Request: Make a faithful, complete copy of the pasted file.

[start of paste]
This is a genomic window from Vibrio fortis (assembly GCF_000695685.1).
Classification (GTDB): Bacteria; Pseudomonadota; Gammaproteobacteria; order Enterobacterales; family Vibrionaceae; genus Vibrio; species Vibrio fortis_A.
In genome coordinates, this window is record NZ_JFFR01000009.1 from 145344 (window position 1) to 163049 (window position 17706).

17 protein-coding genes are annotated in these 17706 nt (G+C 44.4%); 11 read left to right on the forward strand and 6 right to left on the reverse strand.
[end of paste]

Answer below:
This is a genomic window from Vibrio fortis (assembly GCF_000695685.1).
Classification (GTDB): Bacteria; Pseudomonadota; Gammaproteobacteria; order Enterobacterales; family Vibrionaceae; genus Vibrio; species Vibrio fortis_A.
In genome coordinates, this window is record NZ_JFFR01000009.1 from 145344 (window position 1) to 163049 (window position 17706).

17 protein-coding genes are annotated in these 17706 nt (G+C 44.4%); 11 read left to right on the forward strand and 6 right to left on the reverse strand.